4. Discovery Of The Farthest Known Galaxy

If you visit the Hubble telescope website, you will see hundreds of pictures of stars, galaxies, etc. One of the best discoveries made by the Hubble Space Telescope was the discovery of MACS0647-JD, a galaxy that is 13.3 billion light years from planet Earth. This is the farthest galaxy ever observed. When we look back at intergalactic distances, it is also looking back in time. We are seeing this galaxy as it appeared when the universe was just 420 million years old.

5. The New Moons Of Pluto

It’s official, Pluto now has 5 known moons. Charon, the largest of Pluto’s moons was discovered in 1978. With measurements of 648 miles across, it’s almost as big as the planet itself. In 2005, the Hubble Space telescope discovered Nix and Hydra which range between 20-70 miles in diameter. In 2011 Hubble photographed and discovered P4 and P5. They are between 8-21 miles in diameter.

6. Peering Through The Eye Of A Black Hole

Like any large galaxy, galaxy M87 has a massive black hole in its center. The galaxy’s black hole is equivalent to more than 6 billion suns and shoots out a 5,000 light year long ionized stream. The Event Horizon Telescope project team stated that they used 4 different radio telescopes to trace the stream all the way to the black hole itself. Just imagine the numbers and measurements incolved in this discovery!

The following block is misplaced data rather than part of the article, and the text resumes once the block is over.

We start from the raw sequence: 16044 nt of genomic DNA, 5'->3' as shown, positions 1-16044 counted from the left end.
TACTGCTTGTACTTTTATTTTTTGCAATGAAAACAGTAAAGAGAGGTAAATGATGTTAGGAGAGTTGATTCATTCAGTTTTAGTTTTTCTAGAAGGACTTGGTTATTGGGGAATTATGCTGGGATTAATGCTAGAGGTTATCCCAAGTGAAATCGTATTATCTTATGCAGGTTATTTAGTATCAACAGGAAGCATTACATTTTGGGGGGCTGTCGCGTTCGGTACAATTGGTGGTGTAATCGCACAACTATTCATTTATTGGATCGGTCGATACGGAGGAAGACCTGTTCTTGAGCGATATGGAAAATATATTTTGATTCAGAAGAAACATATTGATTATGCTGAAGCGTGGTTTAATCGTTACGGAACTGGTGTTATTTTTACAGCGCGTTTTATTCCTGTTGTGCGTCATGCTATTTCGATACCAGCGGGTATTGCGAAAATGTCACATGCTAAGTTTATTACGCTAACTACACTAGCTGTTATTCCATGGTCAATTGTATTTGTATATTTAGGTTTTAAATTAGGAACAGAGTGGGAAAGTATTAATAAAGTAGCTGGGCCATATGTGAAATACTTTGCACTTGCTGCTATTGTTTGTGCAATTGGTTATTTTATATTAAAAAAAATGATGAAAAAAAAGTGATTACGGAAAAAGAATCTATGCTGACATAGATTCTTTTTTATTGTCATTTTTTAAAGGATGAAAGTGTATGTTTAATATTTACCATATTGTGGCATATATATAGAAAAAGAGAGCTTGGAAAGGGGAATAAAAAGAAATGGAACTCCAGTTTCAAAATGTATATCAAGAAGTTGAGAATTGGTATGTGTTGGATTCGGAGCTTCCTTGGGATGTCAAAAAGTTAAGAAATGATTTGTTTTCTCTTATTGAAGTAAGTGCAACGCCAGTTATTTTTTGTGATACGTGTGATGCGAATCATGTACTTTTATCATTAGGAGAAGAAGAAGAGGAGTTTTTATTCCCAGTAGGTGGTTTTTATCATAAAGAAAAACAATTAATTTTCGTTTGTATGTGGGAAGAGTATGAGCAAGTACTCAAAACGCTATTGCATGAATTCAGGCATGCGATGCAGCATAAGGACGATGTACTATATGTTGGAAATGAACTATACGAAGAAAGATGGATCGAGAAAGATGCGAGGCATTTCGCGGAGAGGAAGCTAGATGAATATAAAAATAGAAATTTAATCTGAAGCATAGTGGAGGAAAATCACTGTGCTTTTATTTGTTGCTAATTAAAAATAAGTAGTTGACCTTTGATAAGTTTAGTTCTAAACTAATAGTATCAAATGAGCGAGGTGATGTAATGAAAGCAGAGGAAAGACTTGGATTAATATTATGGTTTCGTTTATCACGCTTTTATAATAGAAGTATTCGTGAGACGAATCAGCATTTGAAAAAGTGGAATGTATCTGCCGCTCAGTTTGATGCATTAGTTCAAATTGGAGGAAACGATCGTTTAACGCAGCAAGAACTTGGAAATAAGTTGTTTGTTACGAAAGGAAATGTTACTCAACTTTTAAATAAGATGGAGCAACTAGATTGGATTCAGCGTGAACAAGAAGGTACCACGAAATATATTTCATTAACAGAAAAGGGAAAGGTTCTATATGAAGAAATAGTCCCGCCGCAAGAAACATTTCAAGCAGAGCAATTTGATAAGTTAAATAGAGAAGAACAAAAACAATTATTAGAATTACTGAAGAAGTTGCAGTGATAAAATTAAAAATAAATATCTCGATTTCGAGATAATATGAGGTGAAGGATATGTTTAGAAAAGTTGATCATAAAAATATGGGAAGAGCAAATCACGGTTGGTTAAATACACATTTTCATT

7. The Tail Of Mira A

In 2007, the GALEX or the Galaxy Evolution Explorer scanned Mira A, an old red giant star. The scan was part of ongoing research related to scanning the entire night sky using ultraviolet light. Astronomers were shocked to discover that there is a 13 light year long comet-like tail trailing behind the red giant star. The red star cuts through space at 291,000 miles an hour. Until this fascinating discovery, it was thought that stars could not have tails like comets.

Mira’s comet-like tail stretches more than 13 light years. Image credit:

8. H2O On The Moon

On October 9, 2009 NASA’s Lunar Crater Observing and Sensing Satellite found water in a cloud at the forever dark crater at the south pole of the moon. The LCROSS was a probe that was designed and made to impact the moon while a small satellite following behind measured the chemical makeup of the material that was ejected. After one year of research and data analysis, NASA reported that they found water ice on the floor of the crater that the probe impacted. Later, three other different spacecraft reported a thin film of water coating the soil surface in some areas.

9. Eris

In January 2005, Eris was discovered. The discovery sparked debate among many scientists regarding what the definition of a planet really was. Eris was thought to be the 1oth planet, but instead it was christened a new class of dwarf planet. The dwarf planet is beyond the orbit of Pluto and is said to be the same size. Eris in known to have one moon called Dysnomia. With this discovery, Eris and Dysnomia are the farthest known natural objects in our Solar System.

10. Earth From Saturn’s Orbit

Although this is not technically a discovery, it’s certainly a wonder to behold. This is a photograph of Earth taken by the Cassini aircraft from Saturn’s orbit. The photograph was taken on July 19, 2013. The pale blue speck is Earth. As the great Carl Sagan once said “Our whole lives and the human history is in that pale blue dot. All of our imagined self importance, our posturing and the illusion that we have some privileged position in the whole Universe. Everything is challenged by this speck of blue light. Earth is just one small grain in the whole universe”.  Think about it: everyone you know is in that dot. Appreciate everything because that pale blue dot is the only home we have.

Isn’t astronomy great? Yes it sure is!